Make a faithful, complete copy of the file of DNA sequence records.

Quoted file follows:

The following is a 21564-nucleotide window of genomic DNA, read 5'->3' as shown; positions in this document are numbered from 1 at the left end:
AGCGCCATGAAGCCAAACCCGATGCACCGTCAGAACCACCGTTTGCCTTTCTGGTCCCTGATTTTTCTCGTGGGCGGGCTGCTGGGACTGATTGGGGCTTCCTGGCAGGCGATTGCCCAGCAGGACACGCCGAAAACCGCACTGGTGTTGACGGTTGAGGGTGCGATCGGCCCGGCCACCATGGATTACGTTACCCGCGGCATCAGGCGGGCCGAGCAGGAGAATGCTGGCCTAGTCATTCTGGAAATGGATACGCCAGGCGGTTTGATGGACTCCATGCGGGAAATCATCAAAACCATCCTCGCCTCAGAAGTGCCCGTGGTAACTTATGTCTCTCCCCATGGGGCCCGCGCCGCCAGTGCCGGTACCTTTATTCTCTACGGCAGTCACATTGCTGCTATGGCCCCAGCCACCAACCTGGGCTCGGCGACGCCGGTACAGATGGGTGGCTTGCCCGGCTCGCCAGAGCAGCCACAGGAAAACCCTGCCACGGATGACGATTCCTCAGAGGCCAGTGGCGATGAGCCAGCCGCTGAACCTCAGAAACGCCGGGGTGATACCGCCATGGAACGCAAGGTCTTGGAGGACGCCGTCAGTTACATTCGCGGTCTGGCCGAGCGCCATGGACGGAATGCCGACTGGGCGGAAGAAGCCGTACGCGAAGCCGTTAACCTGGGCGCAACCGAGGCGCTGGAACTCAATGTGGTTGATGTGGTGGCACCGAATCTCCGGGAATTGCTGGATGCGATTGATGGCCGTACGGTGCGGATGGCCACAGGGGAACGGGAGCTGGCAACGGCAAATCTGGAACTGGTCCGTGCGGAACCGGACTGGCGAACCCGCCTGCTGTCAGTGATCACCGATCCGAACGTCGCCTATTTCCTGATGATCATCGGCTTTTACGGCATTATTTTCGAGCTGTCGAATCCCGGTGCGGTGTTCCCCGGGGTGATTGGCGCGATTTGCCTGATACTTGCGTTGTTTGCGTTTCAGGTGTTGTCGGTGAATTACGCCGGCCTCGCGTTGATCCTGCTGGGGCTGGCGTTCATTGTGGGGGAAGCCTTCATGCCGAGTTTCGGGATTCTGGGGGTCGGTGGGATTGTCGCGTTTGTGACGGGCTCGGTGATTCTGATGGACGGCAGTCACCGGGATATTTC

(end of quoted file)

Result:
The following is a 21564-nucleotide window of genomic DNA, read 5'->3' as shown; positions in this document are numbered from 1 at the left end:
AGCGCCATGAAGCCAAACCCGATGCACCGTCAGAACCACCGTTTGCCTTTCTGGTCCCTGATTTTTCTCGTGGGCGGGCTGCTGGGACTGATTGGGGCTTCCTGGCAGGCGATTGCCCAGCAGGACACGCCGAAAACCGCACTGGTGTTGACGGTTGAGGGTGCGATCGGCCCGGCCACCATGGATTACGTTACCCGCGGCATCAGGCGGGCCGAGCAGGAGAATGCTGGCCTAGTCATTCTGGAAATGGATACGCCAGGCGGTTTGATGGACTCCATGCGGGAAATCATCAAAACCATCCTCGCCTCAGAAGTGCCCGTGGTAACTTATGTCTCTCCCCATGGGGCCCGCGCCGCCAGTGCCGGTACCTTTATTCTCTACGGCAGTCACATTGCTGCTATGGCCCCAGCCACCAACCTGGGCTCGGCGACGCCGGTACAGATGGGTGGCTTGCCCGGCTCGCCAGAGCAGCCACAGGAAAACCCTGCCACGGATGACGATTCCTCAGAGGCCAGTGGCGATGAGCCAGCCGCTGAACCTCAGAAACGCCGGGGTGATACCGCCATGGAACGCAAGGTCTTGGAGGACGCCGTCAGTTACATTCGCGGTCTGGCCGAGCGCCATGGACGGAATGCCGACTGGGCGGAAGAAGCCGTACGCGAAGCCGTTAACCTGGGCGCAACCGAGGCGCTGGAACTCAATGTGGTTGATGTGGTGGCACCGAATCTCCGGGAATTGCTGGATGCGATTGATGGCCGTACGGTGCGGATGGCCACAGGGGAACGGGAGCTGGCAACGGCAAATCTGGAACTGGTCCGTGCGGAACCGGACTGGCGAACCCGCCTGCTGTCAGTGATCACCGATCCGAACGTCGCCTATTTCCTGATGATCATCGGCTTTTACGGCATTATTTTCGAGCTGTCGAATCCCGGTGCGGTGTTCCCCGGGGTGATTGGCGCGATTTGCCTGATACTTGCGTTGTTTGCGTTTCAGGTGTTGTCGGTGAATTACGCCGGCCTCGCGTTGATCCTGCTGGGGCTGGCGTTCATTGTGGGGGAAGCCTTCATGCCGAGTTTCGGGATTCTGGGGGTCGGTGGGATTGTCGCGTTTGTGACGGGCTCGGTGATTCTGATGGACGGCAGTCACCGGGATATTTC